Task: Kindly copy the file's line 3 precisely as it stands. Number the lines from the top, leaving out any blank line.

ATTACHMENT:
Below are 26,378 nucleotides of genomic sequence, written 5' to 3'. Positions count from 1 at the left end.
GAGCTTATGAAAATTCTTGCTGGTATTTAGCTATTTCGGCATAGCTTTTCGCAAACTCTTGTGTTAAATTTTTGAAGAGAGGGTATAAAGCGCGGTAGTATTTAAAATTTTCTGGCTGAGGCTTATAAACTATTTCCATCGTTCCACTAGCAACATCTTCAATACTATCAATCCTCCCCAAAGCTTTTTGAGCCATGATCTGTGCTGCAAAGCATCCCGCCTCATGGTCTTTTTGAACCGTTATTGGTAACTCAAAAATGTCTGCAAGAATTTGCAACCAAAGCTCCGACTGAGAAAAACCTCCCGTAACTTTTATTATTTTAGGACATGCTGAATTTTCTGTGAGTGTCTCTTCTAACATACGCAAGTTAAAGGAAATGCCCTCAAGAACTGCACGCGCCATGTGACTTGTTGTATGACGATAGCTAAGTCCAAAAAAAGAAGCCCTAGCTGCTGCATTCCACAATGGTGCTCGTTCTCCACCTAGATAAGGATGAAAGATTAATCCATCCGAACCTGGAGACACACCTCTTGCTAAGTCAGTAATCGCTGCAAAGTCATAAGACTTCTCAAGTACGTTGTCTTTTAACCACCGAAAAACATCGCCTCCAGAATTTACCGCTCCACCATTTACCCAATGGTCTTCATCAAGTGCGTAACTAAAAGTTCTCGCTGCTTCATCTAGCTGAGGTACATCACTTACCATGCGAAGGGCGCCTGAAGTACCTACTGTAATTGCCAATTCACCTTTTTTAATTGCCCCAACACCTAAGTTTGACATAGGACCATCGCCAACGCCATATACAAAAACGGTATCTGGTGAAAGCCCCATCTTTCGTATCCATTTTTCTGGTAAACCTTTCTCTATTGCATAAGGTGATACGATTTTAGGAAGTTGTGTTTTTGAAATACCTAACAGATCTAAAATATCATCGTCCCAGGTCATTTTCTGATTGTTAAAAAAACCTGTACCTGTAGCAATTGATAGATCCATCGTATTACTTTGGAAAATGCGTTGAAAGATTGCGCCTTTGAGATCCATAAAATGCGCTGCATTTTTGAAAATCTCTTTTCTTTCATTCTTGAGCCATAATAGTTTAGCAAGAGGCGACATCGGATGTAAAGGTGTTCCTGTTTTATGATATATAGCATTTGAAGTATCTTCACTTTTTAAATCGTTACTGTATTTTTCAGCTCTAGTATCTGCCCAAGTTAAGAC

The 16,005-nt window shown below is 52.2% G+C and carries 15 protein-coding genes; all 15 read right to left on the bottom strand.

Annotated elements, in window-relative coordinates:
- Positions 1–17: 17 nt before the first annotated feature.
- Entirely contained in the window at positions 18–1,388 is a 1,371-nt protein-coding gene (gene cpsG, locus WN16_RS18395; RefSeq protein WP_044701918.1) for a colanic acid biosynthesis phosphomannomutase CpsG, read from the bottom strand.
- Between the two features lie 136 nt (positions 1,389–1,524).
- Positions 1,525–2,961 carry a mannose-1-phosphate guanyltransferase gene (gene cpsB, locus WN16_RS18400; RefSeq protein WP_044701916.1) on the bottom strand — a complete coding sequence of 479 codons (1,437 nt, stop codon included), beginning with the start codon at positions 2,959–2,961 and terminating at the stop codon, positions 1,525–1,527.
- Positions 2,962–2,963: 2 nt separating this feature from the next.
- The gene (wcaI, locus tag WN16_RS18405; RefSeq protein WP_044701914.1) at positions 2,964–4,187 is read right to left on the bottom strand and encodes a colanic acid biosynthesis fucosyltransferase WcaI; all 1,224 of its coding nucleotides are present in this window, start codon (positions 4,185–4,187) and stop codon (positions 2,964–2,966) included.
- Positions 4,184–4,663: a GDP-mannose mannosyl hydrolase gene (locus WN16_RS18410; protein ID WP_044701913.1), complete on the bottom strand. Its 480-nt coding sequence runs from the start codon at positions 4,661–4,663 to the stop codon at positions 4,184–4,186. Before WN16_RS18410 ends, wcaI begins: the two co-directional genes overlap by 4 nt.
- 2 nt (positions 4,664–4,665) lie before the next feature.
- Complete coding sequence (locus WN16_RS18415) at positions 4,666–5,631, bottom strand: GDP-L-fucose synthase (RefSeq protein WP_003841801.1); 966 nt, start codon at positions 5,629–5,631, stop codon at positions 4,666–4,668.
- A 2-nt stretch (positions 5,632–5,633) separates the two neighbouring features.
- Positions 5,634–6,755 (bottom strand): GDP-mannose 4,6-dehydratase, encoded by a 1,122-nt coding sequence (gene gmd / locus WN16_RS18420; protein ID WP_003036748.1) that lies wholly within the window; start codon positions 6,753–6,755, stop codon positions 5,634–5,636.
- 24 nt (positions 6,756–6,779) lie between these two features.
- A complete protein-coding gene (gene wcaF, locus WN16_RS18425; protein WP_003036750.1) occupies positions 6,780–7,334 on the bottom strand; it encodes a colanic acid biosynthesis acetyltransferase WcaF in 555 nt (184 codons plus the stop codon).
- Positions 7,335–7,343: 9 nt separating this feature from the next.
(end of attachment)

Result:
The 16,005-nt window shown below is 52.2% G+C and carries 15 protein-coding genes; all 15 read right to left on the bottom strand.